Jim Kendall: There's something about being an entrepreneur
Maybe it's the challenge. Or the pride of being a business owner. Whatever, there's a hard-to-deny tug to be an entrepreneur, to manage your own business and be responsible for its success or, horrors, failure.
Hard work? Oh, yeah.
Your business could be a bakery, car wash or salon; you could take advantage of one of the many consulting options. Maybe your business is a car dealership. Perhaps it's a restaurant.
Whatever, it's your business and long hours almost always are part of the deal. So is the responsibility to make certain your guests enjoy themselves -- hopefully enough to come back. Reveal: This column is less about travel and more about the business of the lodging industry and the mix of pride and success when Angie Meacham, for example, talks about the Somerset Inn & Suites in Ephraim, Wis., one of the post card communities that make up the Door Peninsula in Wisconsin. Some of those guests have returned for 30 years, long before Angie and her husband Matt purchased the Somerset seven years ago. Similarly, my wife and I have been regular guests at The Harbor Guest House in Fish Creek for more than a dozen years. -- where general manager Elizabeth McBride replies, "My job is simple," when asked what she actually does.
Well, "simple" needs a definition. "I make certain that each unit is perfect and that each guest is happy. I multi-task. I wear lots of hats. But when it's the end of the day and my guests are smiling, I'm happy," McBride says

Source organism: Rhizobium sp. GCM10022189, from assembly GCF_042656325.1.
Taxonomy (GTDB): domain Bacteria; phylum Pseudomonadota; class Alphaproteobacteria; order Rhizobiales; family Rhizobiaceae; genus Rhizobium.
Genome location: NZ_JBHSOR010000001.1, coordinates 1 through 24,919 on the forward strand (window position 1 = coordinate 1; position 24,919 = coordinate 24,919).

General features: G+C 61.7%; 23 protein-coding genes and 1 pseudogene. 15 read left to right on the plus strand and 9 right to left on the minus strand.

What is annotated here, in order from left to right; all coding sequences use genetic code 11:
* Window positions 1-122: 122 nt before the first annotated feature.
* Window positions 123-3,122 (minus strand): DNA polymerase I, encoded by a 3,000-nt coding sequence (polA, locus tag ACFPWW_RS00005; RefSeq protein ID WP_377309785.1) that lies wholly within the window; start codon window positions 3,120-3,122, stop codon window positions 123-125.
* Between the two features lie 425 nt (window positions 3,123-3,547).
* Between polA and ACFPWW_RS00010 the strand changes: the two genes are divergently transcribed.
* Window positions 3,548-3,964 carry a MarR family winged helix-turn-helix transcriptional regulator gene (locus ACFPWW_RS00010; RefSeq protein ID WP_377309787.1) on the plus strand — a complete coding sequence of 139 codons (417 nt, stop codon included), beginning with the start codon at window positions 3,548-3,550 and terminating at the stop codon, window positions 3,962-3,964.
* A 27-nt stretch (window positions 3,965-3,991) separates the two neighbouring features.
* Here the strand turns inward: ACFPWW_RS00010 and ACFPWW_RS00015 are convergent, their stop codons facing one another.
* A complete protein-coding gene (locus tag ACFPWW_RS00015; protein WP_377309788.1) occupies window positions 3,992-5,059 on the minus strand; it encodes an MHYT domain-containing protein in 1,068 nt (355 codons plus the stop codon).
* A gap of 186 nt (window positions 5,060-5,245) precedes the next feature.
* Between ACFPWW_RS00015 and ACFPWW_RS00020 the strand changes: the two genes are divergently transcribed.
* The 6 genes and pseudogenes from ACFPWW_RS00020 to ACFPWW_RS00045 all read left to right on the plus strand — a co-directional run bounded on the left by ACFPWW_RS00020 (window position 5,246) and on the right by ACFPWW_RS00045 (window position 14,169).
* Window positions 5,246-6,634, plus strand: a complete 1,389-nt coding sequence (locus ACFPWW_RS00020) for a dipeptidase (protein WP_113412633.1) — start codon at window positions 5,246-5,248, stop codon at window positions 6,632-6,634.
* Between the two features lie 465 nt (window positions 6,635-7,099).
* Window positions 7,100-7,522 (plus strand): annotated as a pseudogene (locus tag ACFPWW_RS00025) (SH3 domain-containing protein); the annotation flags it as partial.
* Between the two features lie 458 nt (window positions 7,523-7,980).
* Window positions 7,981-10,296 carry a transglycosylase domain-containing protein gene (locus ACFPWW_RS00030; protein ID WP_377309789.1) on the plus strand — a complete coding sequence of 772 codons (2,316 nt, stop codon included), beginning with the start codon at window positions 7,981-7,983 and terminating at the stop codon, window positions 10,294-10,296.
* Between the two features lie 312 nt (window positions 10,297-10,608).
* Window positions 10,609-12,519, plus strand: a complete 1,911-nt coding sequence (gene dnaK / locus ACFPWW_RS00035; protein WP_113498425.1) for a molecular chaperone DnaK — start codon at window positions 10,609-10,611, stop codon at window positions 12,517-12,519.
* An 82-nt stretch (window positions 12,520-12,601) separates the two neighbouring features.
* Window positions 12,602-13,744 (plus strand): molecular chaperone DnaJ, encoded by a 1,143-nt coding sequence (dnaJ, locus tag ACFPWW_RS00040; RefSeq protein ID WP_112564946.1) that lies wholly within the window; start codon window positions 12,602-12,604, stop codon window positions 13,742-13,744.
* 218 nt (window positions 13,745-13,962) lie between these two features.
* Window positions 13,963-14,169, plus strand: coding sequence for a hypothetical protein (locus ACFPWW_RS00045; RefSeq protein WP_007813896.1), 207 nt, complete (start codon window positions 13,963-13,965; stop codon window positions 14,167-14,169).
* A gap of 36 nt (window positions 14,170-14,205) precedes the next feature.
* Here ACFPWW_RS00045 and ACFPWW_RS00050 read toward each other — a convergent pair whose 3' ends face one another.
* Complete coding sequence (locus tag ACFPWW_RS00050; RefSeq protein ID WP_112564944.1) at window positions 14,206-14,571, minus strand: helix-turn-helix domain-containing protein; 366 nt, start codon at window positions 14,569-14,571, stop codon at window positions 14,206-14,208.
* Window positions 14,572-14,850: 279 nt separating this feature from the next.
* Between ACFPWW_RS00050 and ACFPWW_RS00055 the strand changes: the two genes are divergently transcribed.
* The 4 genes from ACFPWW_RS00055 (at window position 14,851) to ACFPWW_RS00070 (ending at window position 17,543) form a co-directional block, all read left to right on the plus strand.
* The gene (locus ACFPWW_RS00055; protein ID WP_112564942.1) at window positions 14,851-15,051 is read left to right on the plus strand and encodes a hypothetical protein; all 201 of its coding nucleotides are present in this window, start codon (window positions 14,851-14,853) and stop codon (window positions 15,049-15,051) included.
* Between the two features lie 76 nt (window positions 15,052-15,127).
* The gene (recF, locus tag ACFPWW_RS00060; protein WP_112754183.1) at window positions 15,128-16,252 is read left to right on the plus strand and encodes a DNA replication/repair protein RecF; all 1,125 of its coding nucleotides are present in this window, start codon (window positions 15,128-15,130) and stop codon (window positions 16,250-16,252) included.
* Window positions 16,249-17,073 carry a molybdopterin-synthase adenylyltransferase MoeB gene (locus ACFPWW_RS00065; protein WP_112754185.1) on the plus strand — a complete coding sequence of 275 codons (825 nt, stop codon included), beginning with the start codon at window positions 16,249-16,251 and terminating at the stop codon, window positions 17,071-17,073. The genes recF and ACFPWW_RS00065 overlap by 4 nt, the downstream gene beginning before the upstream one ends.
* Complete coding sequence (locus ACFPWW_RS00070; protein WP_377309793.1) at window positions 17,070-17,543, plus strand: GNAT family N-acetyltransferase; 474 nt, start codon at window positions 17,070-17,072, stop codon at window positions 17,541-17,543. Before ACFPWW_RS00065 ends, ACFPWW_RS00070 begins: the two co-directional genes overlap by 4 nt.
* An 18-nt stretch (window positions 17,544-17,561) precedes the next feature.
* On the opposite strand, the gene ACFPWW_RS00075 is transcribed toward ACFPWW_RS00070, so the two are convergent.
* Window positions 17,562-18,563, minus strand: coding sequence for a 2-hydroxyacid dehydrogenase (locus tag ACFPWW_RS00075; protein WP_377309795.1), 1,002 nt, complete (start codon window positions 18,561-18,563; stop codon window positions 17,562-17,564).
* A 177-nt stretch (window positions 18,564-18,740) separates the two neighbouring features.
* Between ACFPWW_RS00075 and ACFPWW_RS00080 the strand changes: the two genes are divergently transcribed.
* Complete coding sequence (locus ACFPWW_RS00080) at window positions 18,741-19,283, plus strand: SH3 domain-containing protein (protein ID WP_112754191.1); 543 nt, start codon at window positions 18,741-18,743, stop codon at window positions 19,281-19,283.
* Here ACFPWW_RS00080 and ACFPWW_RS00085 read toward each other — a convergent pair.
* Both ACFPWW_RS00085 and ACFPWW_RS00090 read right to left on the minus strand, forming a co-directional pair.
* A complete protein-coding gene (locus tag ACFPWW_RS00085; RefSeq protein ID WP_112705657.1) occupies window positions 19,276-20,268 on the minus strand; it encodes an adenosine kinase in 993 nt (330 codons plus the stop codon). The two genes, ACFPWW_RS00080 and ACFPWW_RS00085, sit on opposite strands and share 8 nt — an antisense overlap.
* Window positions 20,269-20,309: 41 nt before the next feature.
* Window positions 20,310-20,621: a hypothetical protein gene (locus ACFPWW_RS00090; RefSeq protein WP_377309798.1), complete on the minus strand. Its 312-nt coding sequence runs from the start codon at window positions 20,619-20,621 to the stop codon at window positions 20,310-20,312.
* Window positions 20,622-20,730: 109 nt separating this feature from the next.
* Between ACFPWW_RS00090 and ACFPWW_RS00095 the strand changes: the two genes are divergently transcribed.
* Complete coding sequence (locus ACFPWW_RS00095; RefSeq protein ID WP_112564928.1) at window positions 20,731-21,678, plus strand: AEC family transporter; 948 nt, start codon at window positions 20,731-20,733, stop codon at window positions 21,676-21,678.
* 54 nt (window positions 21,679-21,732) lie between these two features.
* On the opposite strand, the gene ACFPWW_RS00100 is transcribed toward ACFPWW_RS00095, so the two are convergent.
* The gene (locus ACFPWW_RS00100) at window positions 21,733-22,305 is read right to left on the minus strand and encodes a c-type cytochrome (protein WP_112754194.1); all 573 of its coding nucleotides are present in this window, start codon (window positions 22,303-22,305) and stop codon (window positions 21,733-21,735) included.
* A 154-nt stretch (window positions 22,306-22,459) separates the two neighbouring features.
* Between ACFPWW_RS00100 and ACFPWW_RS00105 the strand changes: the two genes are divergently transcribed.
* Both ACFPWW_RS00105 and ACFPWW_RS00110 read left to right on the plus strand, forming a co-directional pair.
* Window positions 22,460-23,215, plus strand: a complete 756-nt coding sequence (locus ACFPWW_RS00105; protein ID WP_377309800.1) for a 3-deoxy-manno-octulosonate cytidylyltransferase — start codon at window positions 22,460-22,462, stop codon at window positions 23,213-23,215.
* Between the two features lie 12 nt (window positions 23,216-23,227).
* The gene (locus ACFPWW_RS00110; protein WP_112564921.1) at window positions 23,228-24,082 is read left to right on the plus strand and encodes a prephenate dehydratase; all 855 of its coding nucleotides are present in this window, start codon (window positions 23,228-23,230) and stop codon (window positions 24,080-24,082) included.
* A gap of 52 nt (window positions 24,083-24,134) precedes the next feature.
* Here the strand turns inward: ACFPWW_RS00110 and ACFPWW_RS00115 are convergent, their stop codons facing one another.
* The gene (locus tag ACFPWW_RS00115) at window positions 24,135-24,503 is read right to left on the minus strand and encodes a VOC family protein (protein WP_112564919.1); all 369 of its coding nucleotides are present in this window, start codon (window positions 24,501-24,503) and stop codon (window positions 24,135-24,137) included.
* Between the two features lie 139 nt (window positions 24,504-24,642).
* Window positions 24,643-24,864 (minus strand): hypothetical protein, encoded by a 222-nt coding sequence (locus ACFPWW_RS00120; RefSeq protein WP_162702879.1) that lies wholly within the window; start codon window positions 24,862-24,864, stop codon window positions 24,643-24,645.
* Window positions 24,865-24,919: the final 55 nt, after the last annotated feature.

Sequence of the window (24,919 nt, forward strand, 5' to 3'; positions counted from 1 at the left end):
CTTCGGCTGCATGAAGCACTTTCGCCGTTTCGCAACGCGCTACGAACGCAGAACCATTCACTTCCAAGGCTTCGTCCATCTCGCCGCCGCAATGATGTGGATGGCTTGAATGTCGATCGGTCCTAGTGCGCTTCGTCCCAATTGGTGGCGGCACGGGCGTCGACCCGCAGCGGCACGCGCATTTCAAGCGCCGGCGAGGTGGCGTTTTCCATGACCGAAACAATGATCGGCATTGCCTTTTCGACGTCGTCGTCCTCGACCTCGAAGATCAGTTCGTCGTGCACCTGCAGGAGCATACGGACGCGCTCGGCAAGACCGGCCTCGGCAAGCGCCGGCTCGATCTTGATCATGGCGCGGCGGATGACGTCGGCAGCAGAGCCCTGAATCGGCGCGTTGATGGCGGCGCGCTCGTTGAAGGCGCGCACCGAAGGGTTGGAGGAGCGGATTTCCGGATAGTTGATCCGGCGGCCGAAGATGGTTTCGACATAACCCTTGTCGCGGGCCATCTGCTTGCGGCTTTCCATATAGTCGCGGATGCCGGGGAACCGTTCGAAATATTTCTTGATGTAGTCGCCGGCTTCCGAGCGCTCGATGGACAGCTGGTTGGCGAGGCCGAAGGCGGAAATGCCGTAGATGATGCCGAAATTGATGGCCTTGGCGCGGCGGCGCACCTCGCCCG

Originally built in the 1900s as a carriage house for visitors to the estate next door (which today is Hidden Harbor condominiums) and remodeled in the '80s by Glenview-based real estate developer Edward James, the Harbor Guest House has seven units, either one or two bedroom apartments with a full kitchen (including a dishwasher), a large fieldstone fireplace and an appropriate number of antiques.
In contrast, the Meachams have 38 rooms and suites, some of which are appropriate for pets, and two pools -- one indoors and one out.
Owning almost any lodging facility is a 24/7 job; in the Meachams' case, that daily 24/7 runs for six straight months. Before you starting thinking about the six-month vacation the Meachams surely take as the weather turns, read what Angie has to say: "There's always work to be done.
Offseason, "We meet and plan with vendors. There's cleaning, especially as a new season approaches. And, of course, there are reservations from coming guests to be taken."
The Harbor Guest House is open year round, though aside from the traditional winter holidays where McBride has had some success attracting guests, most of the winter business is on weekends.
And each has a list of amenities that attract guests: Alibi Marina, something of a corporate cousin with seasonal and transient boat slips, is among the attractions at the Harbor Guest House; a foosball table, Country Cupboard ice cream store, and a free Door County and Tea Bar are among the extras at Somerset Inn & Suites.
But this isn't intended to be a travel come-on for either facility; instead this column is meant to create awareness among potential entrepreneurs in any business create that all those regular and extra services need attention -- which costs time and, ultimately, money.
Being an entrepreneur is fun; both a community and family role to be proud of; hard work; and a chance to leave a mark in the world. Think before taking the plunge. Then enjoy.